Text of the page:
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Private equity take the stage

Marlow Capital, Vantage Capital Group and Actis caught attention in the M&A space.

Speak to most advisers in the M&A industry and they will tell you that private equity is currently the most active space. This week saw the announcement of three PE deals – two with local companies and the third in Ghana.

The term ‘private equity’ refers to shareholder capital invested in private companies, as distinguished from publicly listed companies. Investments by private equity funds into companies hold great benefits besides the mere cash effect to develop businesses. Private equity investments have considerable impact in terms of productivity, skills development and job creation, as it includes not only the transfer and exchange of know-how but also the flow of capital. In addition these fund managers play an active role in managing their investments in companies as they derive a return from the increased valuation of their investments and not just debt repayment and an associated interest rate.

The announcement by Actis, the global pan-emerging market private equity investor, of a 42,5% stake in Tekkie Town for $65 million (R715 million) represents the second largest local PE transaction this year after AngloGold’s sale of its Namibian Navachab gold mine in February to little–known PE company QKR Corporation for $110 million. Founded in 2001, Tekkie Town is a leading local independent sports and lifestyle shoe retailer and currently has over 265 stores across the country, ten stores in Namibia and one in Lesotho.

Actis, which has had a presence in South Africa for many years, will provide the R1.5 billion company with the capital and expertise needed for continent-wide expansion. David Cooke, director of Actis who will join the Tekki Town Board, believes that investments such as this one is all about partnerships, not just about buying a business from its founders but rather taking the business to the next stage of growth. Actis has a strong track record in the consumer-focussed sector both locally and on the continent having invested $1.6 billion in the sector to date.

Vantage Capital Group, a local black investment and financial services group, was launched in 2001 after a merger with MMR Equity Capital with the purpose of establishing a Venture Capital Technology Fund. This week the group announced that through its Vantage Fund II, it had concluded a transaction with Ghanaian Surfline Communications. The $30 million (R330 million) in capital advanced will fund the on-going expansion of Surfline’s 4G LTE network and help grow its product distribution and marketing network.

Established in 2011 to provide premium quality wireless broadband connectivity to the Ghanaian market, the company was awarded a Broadband Wireless Access licence in the same year by the National Communications Authority. Under the terms of the license Surfline must provide coverage to at least 50% of the country within five years, although the company intends to expedite that request to meet the growing data demands of those in rural areas.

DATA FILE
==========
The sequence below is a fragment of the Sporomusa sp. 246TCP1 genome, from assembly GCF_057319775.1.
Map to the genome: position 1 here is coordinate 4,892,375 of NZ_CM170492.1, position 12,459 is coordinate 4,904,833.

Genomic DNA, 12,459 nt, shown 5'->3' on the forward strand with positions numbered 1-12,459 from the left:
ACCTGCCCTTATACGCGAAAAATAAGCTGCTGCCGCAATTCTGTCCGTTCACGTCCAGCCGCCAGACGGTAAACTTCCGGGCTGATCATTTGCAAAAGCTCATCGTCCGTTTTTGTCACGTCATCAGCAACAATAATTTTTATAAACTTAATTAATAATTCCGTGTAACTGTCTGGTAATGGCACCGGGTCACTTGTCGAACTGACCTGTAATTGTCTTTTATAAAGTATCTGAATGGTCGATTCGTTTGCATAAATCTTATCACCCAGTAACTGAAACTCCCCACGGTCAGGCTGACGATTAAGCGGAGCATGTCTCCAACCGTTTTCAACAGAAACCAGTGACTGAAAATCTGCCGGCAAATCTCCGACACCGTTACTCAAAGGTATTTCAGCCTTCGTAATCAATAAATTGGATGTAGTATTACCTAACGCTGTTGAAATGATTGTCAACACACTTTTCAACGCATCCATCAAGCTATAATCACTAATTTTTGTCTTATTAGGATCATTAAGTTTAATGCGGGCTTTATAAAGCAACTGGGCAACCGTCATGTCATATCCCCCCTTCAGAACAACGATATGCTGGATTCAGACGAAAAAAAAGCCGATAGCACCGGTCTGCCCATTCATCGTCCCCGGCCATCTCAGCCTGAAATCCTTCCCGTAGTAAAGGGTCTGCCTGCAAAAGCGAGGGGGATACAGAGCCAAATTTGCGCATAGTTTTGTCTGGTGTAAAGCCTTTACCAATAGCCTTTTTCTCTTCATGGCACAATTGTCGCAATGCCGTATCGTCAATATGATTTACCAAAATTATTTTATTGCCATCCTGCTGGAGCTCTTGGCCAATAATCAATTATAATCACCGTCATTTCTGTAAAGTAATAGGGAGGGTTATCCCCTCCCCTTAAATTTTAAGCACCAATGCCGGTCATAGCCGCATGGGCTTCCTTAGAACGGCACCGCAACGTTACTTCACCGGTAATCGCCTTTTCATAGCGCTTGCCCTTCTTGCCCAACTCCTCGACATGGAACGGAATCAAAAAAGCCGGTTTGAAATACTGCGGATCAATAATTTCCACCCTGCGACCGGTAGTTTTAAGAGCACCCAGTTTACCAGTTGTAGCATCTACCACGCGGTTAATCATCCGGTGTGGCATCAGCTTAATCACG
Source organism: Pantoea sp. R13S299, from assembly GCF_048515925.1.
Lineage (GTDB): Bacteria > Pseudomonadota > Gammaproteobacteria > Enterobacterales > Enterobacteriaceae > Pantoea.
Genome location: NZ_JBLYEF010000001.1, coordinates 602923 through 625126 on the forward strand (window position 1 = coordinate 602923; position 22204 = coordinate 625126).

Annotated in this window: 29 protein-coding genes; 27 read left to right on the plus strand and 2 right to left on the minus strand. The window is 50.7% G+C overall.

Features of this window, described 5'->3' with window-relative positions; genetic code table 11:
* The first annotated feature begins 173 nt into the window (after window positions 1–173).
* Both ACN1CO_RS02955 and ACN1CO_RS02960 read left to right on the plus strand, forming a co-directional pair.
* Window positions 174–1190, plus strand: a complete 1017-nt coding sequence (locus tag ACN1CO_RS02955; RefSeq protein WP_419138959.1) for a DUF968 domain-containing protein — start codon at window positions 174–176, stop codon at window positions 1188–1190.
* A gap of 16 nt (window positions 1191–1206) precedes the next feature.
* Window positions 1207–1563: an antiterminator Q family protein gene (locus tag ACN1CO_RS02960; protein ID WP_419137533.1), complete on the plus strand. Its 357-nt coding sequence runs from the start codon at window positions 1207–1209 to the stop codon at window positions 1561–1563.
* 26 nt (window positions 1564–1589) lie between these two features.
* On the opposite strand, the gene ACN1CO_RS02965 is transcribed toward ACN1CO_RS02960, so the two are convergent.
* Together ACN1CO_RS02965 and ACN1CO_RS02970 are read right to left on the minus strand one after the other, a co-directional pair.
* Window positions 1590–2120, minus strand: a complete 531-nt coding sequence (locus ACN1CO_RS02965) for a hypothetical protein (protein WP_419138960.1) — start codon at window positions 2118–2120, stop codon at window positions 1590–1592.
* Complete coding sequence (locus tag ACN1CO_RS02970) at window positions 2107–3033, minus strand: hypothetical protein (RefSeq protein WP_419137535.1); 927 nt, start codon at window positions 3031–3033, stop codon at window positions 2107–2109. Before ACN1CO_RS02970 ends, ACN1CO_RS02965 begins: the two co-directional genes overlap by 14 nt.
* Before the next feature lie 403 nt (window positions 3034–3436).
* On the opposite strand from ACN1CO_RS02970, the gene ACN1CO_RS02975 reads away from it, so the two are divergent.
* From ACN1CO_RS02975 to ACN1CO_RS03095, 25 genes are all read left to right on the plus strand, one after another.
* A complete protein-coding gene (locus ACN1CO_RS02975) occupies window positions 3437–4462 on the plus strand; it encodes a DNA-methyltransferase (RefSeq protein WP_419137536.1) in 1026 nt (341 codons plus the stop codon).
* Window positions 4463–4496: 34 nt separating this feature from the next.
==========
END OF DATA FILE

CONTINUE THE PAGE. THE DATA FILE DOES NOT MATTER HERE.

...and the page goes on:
The network’s successful commercial launch in August has seen exponential growth in its customer base in both the consumer and corporate segments. What the company’s 4G LTE network allows is for it to offer, at competitive rates, high-speed internet connectivity up to 10 times faster than the average speeds offered by the existing mobile network operations.

This is Vantage‘s third investment outside of South Africa and its second in Ghana after the $18.5 million commitment to Genser Energy in June last year. Currently Vantage has over $450 million (R4.95bn) funds under management.

Marlow Capital announced this week that it had taken an undisclosed stake in Mailwise International, a Benoni based firm focused on bulk mail logistic solutions, handling both outbound and inbound mailing services. Mailwise CEO Shaun Westmorland has run the company (once in the Servest stable) for the past 20 years.

The company has been successful, achieving a national footprint and a presence in the UK and Europe but has reached a point where further growth is being constrained by lack of capital and skills to take the company to the next level says Marlow Capital’s Sean Meyersfeld. Marlow as a financial partner will seek to improve operational efficiencies across the business, grow the product range and services and expand the company geographically, extending its footprint across Africa and growing it into a leading international logistics player.

According to the KPMG and SAVCA Venture Capital and Private Equity Industry Performance Survey, released in June, the growing investor appetite for private equity saw the asset class expand by 17% last year to reach R162.2 billion in funds under management, thanks to successful fund raising programmes.


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